Dictionary.com
definitions
  • synonyms

consent

[kuh n-sent]
See more synonyms on Thesaurus.com
verb (used without object)
  1. to permit, approve, or agree; comply or yield (often followed by to or an infinitive): He consented to the proposal. We asked her permission, and she consented.
  2. Archaic. to agree in sentiment, opinion, etc.; be in harmony.
noun
  1. permission, approval, or agreement; compliance; acquiescence: He gave his consent to the marriage.
  2. agreement in sentiment, opinion, a course of action, etc.: By common consent he was appointed official delegate.
  3. Archaic. accord; concord; harmony.

Origin of consent

1175–1225; (v.) Middle English consenten < Anglo-French, Old French consentir < Latin consentīre (see consensus); (noun) Middle English < Anglo-French, Old French, noun derivative of the v.
Related formscon·sent·er, nouncon·sent·ing·ly, adverbnon·con·sent, nounnon·con·sent·ing, adjective, nounpre·con·sent, noun, verb (used without object)re·con·sent, verb (used without object)un·con·sent·ing, adjective
Can be confusedascent assent consent

Synonym study

1. See agree.
Dictionary.com Unabridged Based on the Random House Unabridged Dictionary, © Random House, Inc. 2018

Examples from the Web for unconsenting

Contemporary Examples

Historical Examples

  • He was not for the moment horrible to her unconsenting will.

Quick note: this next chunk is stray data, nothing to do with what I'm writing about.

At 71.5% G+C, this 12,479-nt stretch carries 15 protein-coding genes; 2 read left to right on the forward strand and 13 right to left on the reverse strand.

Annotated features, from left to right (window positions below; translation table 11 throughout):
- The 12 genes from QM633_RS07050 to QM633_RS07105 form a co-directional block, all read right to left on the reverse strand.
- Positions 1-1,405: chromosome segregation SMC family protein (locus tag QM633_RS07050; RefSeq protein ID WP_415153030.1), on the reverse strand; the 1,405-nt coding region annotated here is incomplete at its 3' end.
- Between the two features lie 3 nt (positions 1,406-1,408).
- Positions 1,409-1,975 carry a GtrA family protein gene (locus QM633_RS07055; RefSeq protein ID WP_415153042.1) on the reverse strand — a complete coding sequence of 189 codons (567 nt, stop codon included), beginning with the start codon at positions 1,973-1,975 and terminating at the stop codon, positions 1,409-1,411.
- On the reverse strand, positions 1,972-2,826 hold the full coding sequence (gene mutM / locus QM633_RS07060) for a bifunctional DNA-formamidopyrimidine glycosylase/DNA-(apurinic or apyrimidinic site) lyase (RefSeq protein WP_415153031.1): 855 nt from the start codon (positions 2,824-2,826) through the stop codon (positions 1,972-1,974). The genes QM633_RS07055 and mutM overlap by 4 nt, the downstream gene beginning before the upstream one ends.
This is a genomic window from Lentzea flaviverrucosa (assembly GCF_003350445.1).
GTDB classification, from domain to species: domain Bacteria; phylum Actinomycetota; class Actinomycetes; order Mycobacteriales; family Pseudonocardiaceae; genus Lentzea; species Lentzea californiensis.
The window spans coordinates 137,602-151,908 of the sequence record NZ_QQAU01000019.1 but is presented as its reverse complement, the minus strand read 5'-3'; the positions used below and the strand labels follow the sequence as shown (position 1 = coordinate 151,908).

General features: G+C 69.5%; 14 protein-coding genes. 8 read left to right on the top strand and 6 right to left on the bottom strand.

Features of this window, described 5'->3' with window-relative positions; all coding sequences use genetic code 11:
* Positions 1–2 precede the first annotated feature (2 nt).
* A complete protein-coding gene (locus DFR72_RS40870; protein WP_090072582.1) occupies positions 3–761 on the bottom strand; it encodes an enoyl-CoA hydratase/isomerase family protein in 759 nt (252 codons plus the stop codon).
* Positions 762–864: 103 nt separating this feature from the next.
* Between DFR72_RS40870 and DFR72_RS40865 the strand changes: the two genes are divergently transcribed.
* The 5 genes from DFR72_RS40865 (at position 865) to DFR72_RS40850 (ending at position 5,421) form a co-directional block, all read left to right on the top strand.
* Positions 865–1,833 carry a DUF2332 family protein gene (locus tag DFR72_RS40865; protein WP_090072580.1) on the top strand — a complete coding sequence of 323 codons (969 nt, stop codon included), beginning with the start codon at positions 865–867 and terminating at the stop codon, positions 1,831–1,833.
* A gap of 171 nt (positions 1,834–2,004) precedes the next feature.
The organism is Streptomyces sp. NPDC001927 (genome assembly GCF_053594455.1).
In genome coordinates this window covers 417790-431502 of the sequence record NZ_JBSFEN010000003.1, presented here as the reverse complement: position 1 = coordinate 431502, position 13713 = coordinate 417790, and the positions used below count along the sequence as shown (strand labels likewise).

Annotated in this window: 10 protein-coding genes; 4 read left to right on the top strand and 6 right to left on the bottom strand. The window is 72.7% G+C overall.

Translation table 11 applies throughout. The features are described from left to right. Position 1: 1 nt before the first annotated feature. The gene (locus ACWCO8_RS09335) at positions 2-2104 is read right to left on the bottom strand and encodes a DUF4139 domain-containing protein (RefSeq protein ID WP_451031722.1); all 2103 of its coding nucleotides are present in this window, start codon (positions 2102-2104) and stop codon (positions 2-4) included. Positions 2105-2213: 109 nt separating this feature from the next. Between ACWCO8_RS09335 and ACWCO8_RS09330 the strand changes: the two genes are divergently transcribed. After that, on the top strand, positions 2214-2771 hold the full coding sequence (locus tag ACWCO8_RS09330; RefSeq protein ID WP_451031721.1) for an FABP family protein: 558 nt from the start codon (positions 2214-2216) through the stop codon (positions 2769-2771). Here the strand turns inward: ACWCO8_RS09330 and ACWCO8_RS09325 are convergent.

Old Crow

    Alice Brown

  • The officer was loud and impassioned, the lady firm but unconsenting.

  • Stella laid down her pen with the ready obedience which can be made so baffling when it proceeds from an unconsenting will.

    The Second Fiddle

    Phyllis Bottome

  • His gay courage held her unconsenting admiration even while she resented it.


British Dictionary definitions for unconsenting

consent

verb
  1. to give assent or permission (to do something); agree; accede
  2. (intr) obsolete to be in accord; agree in opinion, feelings, etc
noun
  1. acquiescence to or acceptance of something done or planned by another; permission
  2. accordance or harmony in opinion; agreement (esp in the phrase with one consent)
  3. age of consent the lowest age at which the law recognizes the right of a person to consent to sexual intercourse
Derived Formsconsenter, nounconsenting, adjective

Word Origin

C13: from Old French consentir, from Latin consentīre to feel together, agree, from sentīre to feel
Collins English Dictionary - Complete & Unabridged 2012 Digital Edition © William Collins Sons & Co. Ltd. 1979, 1986 © HarperCollins Publishers 1998, 2000, 2003, 2005, 2006, 2007, 2009, 2012

Word Origin and History for unconsenting

consent

v.

early 13c., from Old French consentir (12c.) "agree, comply," from Latin consentire "feel together," from com- "with" (see com-) + sentire "to feel" (see sense (n.)). "Feeling together," hence, "agreeing, giving permission," apparently a sense evolution that took place in French before the word reached English. Related: Consented; consenting.

consent

n.

c.1300, "approval," also "agreement in sentiment, harmony," from Old French consente, from consentir (see consent (v.)). Age of consent is attested from 1809.

Online Etymology Dictionary, © 2010 Douglas Harper

  • About
  • Cookies, Terms, & Privacy
© 2018 Dictionary.com, LLC.